Two in five Americans would consider travelling abroad for a medical procedure if it cost half the US price and quality was at least equal, according to a Deloitte consumer health report published on Wednesday.
The data highlight the exploding interest in so-called medical tourism, where patients seek treatment for elective surgeries such as hip replacements available more cheaply overseas.
Medical tourism has surged into the healthcare debate as costs rise and consumers are asked to share a growing proportion of up-front expenses. The practice was once seen as a desperate move to seek care that was unavailable, unapproved or dangerously cheaper than procedures in the US. But healthcare experts have noted increasing interest in the practice from consumers, hospitals and even employers. Some researchers are looking at whether US employers would be willing to pay for a covered employee’s medical procedure of equivalent quality abroad so as to lower overall healthcare costs.
Healthcare has been a critical issue in the US presidential campaign this year, with both Democratic candidates fighting over the detail of their respective healthcare programmes.
But data such as that in the Deloitte study show that US attitudes to how and where they purchase their healthcare are in flux.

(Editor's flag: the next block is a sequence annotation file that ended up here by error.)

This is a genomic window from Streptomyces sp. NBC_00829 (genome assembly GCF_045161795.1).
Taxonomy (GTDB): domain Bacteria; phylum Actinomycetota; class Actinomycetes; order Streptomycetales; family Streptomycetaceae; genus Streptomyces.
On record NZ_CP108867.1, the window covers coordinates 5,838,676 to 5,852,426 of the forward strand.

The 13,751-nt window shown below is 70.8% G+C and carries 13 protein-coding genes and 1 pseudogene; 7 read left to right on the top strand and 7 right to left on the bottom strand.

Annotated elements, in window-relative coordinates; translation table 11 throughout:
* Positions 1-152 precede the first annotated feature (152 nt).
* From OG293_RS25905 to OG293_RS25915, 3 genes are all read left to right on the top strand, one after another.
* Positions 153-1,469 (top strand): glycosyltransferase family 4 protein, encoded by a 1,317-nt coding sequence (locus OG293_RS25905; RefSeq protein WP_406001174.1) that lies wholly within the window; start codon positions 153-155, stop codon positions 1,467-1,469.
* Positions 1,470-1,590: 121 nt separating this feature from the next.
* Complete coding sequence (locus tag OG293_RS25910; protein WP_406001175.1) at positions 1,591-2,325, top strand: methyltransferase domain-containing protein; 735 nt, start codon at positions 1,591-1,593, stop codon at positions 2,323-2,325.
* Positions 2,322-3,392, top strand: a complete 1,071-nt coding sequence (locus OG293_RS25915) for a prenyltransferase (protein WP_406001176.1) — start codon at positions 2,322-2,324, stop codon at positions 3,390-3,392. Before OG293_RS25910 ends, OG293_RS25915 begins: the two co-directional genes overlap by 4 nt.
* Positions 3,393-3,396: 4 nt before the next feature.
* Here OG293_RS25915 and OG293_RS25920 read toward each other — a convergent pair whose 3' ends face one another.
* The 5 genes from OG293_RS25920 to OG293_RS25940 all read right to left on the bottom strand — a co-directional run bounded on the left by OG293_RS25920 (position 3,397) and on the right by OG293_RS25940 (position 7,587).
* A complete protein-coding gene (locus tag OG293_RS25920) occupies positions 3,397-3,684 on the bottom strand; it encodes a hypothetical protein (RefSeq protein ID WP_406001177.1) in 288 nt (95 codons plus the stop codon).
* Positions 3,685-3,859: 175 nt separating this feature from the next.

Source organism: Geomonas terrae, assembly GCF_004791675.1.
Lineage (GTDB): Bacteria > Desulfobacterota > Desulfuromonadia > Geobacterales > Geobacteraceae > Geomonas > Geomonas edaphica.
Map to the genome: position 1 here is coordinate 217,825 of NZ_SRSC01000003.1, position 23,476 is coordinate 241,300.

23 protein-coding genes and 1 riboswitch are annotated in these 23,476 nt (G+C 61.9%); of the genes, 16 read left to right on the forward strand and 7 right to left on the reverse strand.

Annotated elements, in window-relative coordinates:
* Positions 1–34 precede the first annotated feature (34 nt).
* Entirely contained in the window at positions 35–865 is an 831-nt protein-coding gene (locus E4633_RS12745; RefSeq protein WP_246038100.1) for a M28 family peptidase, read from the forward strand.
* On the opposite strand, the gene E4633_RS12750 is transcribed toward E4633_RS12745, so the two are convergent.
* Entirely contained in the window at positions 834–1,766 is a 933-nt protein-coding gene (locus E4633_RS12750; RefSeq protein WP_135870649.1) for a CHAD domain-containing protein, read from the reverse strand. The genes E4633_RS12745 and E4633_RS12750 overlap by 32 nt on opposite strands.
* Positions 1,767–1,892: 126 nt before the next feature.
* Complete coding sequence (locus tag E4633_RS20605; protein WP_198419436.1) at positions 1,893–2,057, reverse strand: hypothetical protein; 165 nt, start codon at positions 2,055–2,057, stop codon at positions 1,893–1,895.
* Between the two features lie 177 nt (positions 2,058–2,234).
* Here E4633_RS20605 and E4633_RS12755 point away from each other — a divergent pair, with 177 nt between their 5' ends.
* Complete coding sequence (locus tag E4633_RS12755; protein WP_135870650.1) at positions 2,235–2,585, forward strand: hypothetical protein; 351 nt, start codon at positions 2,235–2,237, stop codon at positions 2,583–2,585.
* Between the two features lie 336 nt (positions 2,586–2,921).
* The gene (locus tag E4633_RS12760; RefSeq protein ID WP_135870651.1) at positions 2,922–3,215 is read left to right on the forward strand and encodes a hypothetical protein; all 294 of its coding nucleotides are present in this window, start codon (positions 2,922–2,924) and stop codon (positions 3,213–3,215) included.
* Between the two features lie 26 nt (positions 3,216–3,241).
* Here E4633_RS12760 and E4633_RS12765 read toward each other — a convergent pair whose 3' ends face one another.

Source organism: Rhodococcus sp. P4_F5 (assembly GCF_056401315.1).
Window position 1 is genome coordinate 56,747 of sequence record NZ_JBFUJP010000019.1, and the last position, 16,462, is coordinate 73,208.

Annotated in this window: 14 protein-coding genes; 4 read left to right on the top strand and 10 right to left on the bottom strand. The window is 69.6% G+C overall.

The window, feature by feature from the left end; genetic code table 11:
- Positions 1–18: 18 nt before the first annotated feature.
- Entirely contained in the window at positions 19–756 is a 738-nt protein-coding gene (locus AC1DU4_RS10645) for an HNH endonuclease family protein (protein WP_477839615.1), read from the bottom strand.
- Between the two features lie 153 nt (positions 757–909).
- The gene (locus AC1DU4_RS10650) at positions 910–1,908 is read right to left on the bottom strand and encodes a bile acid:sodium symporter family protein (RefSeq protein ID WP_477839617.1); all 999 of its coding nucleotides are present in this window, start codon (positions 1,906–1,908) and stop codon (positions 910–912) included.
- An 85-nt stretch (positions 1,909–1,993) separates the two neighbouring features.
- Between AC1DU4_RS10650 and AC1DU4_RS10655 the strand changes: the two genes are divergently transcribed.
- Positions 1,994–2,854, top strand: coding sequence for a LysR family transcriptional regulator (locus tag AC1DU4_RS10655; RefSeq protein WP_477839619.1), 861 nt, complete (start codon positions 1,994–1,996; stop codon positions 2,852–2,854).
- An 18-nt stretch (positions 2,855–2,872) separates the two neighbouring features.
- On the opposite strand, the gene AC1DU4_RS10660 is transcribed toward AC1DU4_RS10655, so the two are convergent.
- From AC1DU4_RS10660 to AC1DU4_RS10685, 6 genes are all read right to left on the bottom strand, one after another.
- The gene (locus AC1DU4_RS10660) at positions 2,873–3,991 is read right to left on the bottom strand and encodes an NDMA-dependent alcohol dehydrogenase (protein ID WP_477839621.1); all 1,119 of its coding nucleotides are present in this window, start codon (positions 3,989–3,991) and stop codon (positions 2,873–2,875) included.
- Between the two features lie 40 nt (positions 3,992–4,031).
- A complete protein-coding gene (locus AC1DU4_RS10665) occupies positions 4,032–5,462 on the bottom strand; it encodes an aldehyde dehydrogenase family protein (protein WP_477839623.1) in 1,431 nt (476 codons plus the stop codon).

In the survey, 39 per cent said they would consider an elective procedure abroad, if it was half the cost and of equal quality, while 27 per cent might travel abroad for healthcare in the future.
The survey, part of a larger study on consumerism in American healthcare by the consultancy Deloitte Centre for Health Solutions, found that 3 per cent have already travelled outside the US for treatment. The results show that Americans are shopping for healthcare procedures across the US.
The survey found that 38 per cent might travel outside the community for care in the future, and 12 per cent have travelled beyond their local areas, while 88 per cent would consider getting medical treatment outside their community if the treatment outcomes were better and the costs equivalent.
The data also showed that people with commercial health insurance were more likely to consider travelling to another country for treatment than those on Medicare and Medicaid. More than 40 per cent with insurance said they would consider it, versus 28 and 30 per cent on Medicare and Medicaid, federal programmes for the elderly and poor, respectively.
Younger people, as well as Hispanics and Asians in the US, were more likely to consider medical tourism.
Providers, such as large research hospitals, have also been monitoring the trend.
Countries seen as destinations for medical tourism, include: Argentina, Brazil, Costa Rica, India, Malaysia, Mexico, Panama, Philippines, South Africa, Thailand and Turkey.
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